Prevalence of GB virus-C/hepatitis G virus infection in patients with cryptogenic chronic liver disease and in patients with primary biliary cirrhosis or Wilson's disease

Alessandro Tagger, Maria Lisa Ribero, Alberto Larghi, Francesco Donate, Massimo Zuin, Roberta Chiesa, M. Ü Giampiero Benetti, Giuliano Ramella, Mauro Borzio, Mauro Podda

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Abstract

Objective: To assess the role of hepatitis G virus (HGV) in cryptogenic chronic liver disease (CLD), we investigated the prevalence of HGV RNA among patients with cryptogenic CLD, patients with nonviral CLD (primary biliary cirrhosis [PBC] and Wilson's disease [WD]) and subjects without clinically evident liver disease (controls). Methods: Ninety patients with cryptogenic CLD (43 with chronic hepatitis, 20 with cirrhosis, and 27 with hepatocellular carcinoma [HCC]), 143 patients with PBC, 22 patients with WD, and 134 controls were recruited. HGV RNA was detected by reverse transcription- polymerase chain reaction (RT-PCR) and antibodies against HGV E2 protein (anti-E2) by an immunoassay test. Results: HGV RNA was detected in 7.8% of patients with cryptogenic CLD (chronic hepatitis, 9.3%; cirrhosis, 5.0%; HCC, 7.4%), in 2.4% of patients with PBC or WD, and in 2.2% of controls. As a consequence, a positive association of HGV infection with cryptogenic CLD was found (odds ratio, 3.1; 95% confidence interval [CI], 1.0-9.7; p = 0.05). No difference was observed between HGV RNA-positive and -negative patients by age, sex, histology, or liver function tests. Anti-E2 prevalence did not differ between patients with cryptogenic CLD (26.5%), patients with PBC (28.1%), and controls (22.1%). Transfusion history was associated with HGV RNA but not with anti-E2 seropositivity. Conclusions: Although an association was found between cryptogenic CLD and HGV infection, the role of the virus seems far from important, the proportion of cryptogenic CLD attributable to it being only 5.2%.

Original languageEnglish
Pages (from-to)484-488
Number of pages5
JournalAmerican Journal of Gastroenterology
Volume94
Issue number2
DOIs
Publication statusPublished - Feb 1999

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GB virus C
Hepatolenticular Degeneration
Biliary Liver Cirrhosis
Virus Diseases
Liver Diseases
Chronic Disease
RNA
Chronic Hepatitis
Hepatocellular Carcinoma
Fibrosis
Liver Function Tests
Immunoassay
Reverse Transcription
Histology
History
Odds Ratio

ASJC Scopus subject areas

  • Gastroenterology

Cite this

Prevalence of GB virus-C/hepatitis G virus infection in patients with cryptogenic chronic liver disease and in patients with primary biliary cirrhosis or Wilson's disease. / Tagger, Alessandro; Ribero, Maria Lisa; Larghi, Alberto; Donate, Francesco; Zuin, Massimo; Chiesa, Roberta; Giampiero Benetti, M. Ü; Ramella, Giuliano; Borzio, Mauro; Podda, Mauro.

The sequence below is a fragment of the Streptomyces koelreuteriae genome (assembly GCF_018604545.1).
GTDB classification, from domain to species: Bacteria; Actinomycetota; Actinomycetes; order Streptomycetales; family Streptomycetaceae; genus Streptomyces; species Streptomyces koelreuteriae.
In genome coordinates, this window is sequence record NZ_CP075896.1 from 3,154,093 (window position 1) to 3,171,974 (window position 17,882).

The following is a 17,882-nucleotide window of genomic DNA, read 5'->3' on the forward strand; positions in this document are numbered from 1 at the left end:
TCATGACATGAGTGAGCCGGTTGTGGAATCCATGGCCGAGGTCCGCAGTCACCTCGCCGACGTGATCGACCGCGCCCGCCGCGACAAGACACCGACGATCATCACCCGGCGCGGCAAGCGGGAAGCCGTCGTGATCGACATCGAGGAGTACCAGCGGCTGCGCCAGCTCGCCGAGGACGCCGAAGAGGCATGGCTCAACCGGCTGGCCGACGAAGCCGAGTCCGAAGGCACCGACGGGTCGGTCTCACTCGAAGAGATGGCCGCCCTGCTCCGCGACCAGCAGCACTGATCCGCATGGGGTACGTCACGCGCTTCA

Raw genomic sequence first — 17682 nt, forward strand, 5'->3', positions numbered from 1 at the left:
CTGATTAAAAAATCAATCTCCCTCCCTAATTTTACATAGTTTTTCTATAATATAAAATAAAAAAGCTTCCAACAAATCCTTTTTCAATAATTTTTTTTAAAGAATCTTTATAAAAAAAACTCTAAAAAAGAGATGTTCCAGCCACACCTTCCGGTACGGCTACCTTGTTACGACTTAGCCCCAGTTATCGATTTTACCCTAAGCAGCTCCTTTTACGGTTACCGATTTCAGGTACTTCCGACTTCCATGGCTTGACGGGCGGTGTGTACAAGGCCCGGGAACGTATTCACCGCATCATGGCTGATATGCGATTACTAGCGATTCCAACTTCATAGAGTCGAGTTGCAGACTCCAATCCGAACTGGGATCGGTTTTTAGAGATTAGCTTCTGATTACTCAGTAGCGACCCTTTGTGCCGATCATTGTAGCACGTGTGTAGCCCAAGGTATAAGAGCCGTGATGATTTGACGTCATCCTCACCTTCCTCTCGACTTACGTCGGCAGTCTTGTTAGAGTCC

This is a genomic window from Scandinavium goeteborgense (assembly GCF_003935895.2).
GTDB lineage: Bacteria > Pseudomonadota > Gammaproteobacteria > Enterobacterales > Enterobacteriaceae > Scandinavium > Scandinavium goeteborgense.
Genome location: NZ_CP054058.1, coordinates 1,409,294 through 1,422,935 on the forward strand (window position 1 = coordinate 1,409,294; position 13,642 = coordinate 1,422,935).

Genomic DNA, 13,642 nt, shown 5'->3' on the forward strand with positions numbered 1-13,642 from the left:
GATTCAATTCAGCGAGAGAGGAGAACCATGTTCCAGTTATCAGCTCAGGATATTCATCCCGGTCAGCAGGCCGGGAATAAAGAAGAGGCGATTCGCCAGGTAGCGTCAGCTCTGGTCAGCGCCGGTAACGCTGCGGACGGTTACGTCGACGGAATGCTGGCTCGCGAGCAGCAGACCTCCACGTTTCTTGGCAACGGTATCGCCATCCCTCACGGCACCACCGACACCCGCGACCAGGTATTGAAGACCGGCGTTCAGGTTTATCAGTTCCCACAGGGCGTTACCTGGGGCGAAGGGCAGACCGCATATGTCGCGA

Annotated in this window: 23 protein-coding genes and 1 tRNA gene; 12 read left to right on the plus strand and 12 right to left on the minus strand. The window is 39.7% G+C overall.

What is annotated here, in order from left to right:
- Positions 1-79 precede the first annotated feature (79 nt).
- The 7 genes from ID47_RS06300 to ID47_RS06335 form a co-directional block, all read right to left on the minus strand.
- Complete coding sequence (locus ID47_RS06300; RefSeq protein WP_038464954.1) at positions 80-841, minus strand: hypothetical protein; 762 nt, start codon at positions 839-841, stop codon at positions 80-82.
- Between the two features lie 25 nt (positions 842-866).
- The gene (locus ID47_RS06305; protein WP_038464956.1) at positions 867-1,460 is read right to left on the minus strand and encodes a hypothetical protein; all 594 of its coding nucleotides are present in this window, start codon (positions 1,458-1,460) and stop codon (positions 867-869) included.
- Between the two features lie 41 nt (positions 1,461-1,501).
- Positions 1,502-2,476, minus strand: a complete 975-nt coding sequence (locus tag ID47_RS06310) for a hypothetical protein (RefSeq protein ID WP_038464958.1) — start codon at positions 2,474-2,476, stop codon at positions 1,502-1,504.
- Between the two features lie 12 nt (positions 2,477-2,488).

In: American Journal of Gastroenterology, Vol. 94, No. 2, 02.1999, p. 484-488.

Research output: Contribution to journalArticle

Tagger, Alessandro ; Ribero, Maria Lisa ; Larghi, Alberto ; Donate, Francesco ; Zuin, Massimo ; Chiesa, Roberta ; Giampiero Benetti, M. Ü ; Ramella, Giuliano ; Borzio, Mauro ; Podda, Mauro. / Prevalence of GB virus-C/hepatitis G virus infection in patients with cryptogenic chronic liver disease and in patients with primary biliary cirrhosis or Wilson's disease. In: American Journal of Gastroenterology. 1999 ; Vol. 94, No. 2. pp. 484-488.
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abstract = "Objective: To assess the role of hepatitis G virus (HGV) in cryptogenic chronic liver disease (CLD), we investigated the prevalence of HGV RNA among patients with cryptogenic CLD, patients with nonviral CLD (primary biliary cirrhosis [PBC] and Wilson's disease [WD]) and subjects without clinically evident liver disease (controls). Methods: Ninety patients with cryptogenic CLD (43 with chronic hepatitis, 20 with cirrhosis, and 27 with hepatocellular carcinoma [HCC]), 143 patients with PBC, 22 patients with WD, and 134 controls were recruited. HGV RNA was detected by reverse transcription- polymerase chain reaction (RT-PCR) and antibodies against HGV E2 protein (anti-E2) by an immunoassay test. Results: HGV RNA was detected in 7.8{\%} of patients with cryptogenic CLD (chronic hepatitis, 9.3{\%}; cirrhosis, 5.0{\%}; HCC, 7.4{\%}), in 2.4{\%} of patients with PBC or WD, and in 2.2{\%} of controls. As a consequence, a positive association of HGV infection with cryptogenic CLD was found (odds ratio, 3.1; 95{\%} confidence interval [CI], 1.0-9.7; p = 0.05). No difference was observed between HGV RNA-positive and -negative patients by age, sex, histology, or liver function tests. Anti-E2 prevalence did not differ between patients with cryptogenic CLD (26.5{\%}), patients with PBC (28.1{\%}), and controls (22.1{\%}). Transfusion history was associated with HGV RNA but not with anti-E2 seropositivity. Conclusions: Although an association was found between cryptogenic CLD and HGV infection, the role of the virus seems far from important, the proportion of cryptogenic CLD attributable to it being only 5.2{\%}.",